By John Schmeelk
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The most telling move the Knicks made Monday was not firing Mike Woodson. That was inevitable. It was firing Herb Williams.
Williams had been with the Knicks as an assistant coach since 2003 and had survived the cleaning out of every single coaching regime since.
But he did not survive this one.
Williams is a nice man, and will no doubt be given another role within the organization if he can’t find another assistant coaching job elsewhere, but the mere fact that owner James Dolan forced him to clean out his locker is a huge signal he is truly relinquishing control.
It is sad that firing someone like Williams is the tell-tale sign that Phil Jackson has true autonomy, but for the Knicks it means just that. Even more apparent than when Donnie Walsh was brought aboard, Phil Jackson has free reign to do what he likes with the Knicks, and what you saw Monday won’t be the last time he exercises that power.
The quote from Jackson that accompanied the Knicks’ announcement of Woodson’s firing was very telling: “… the time has come for change throughout the franchise as we start the journey to assess and build this team for next season and beyond.”
In other words, Jackson is probably going to change more than just the coach. Jackson thought long and hard about the Knicks job and it appears more and more likely to me that he is going to surround himself with his own people to get this job done right. That doesn’t mean other Dolan favorites like Steve Mills, Allan Houston and Mark Warkentien will be fired, but it will probably mean they will be at the very least pushed aside so Jackson can run basketball operations with people he trusts. Clarence Gaines Jr, a personnel guy from the Bulls, has already been added to the Knicks’ front office, according to reports, and there is little doubt others will follow.
This is going to be Jackson’s ship, and he is not going to sail it with another man’s crew. He is going to surround himself with his own people, and move Dolan’s people so far outside of his inner circle that even if the owner wants to meddle, he will find it extremely difficult to do so.
This strategy can work, but only if Jackson wins. He will have a grace period of a season or two, but if the team isn’t seriously competing for a title by 2016, it would shock no one if Dolan strong-armed himself back into the Knicks’ decision-making hierarchy.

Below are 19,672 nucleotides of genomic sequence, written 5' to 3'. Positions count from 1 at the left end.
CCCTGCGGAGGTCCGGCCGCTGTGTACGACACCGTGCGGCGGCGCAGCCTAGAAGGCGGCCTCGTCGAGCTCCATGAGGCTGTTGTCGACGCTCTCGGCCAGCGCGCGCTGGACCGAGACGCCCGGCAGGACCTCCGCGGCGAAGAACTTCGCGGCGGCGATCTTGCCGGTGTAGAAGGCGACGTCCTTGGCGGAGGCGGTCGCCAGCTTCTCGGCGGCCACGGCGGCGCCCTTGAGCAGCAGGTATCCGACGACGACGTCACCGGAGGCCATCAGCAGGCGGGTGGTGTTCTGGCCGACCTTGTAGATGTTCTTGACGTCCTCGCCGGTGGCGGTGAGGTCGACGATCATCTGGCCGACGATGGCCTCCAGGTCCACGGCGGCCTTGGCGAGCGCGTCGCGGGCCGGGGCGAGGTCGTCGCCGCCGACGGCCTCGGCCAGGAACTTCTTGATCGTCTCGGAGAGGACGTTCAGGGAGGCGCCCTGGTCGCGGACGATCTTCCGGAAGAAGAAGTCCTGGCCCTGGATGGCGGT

This is why, despite stories to the contrary, Steve Kerr will be the Knicks’ head coach if he is in fact Jackson’s first choice. Kerr should have legitimate questions regarding the Knicks’ culture and the political machinations at Madison Square Garden, but how Jackson exercises his power should allay those fears. If Kerr is in fact the Knicks’ first choice and Jackson offers him the job in the next week, it would be hard to believe Kerr would say no on the off chance he could get the opportunity to coach the Golden State Warriors if they get eliminated in the first round of the playoffs. It’s not as if Kerr is someone teams are lining up to make their new coach. It would take a lot of guts, and real bravado to turn down an NBA head coaching position (that also pays extremely well) for another job that might not even open up.
In other words, if the Knicks want Kerr, he is going to take the job. All these rumors about his hesitation are probably nothing more than a bargaining chip to get the Knicks to offer more money, something they are never hesitant to do. But do the Knicks want Kerr?
Various reports have revealed other names, including impressive, system-oriented guys like Fred Hoiberg and Kevin Ollie, but history suggests college coaches don’t necessarily have success in the NBA.
The most important thing Knicks fans should know is that the choice will be Jackson’s and no one else’s.
Follow John on Twitter at @Schmeelk for everything Knicks and Giants
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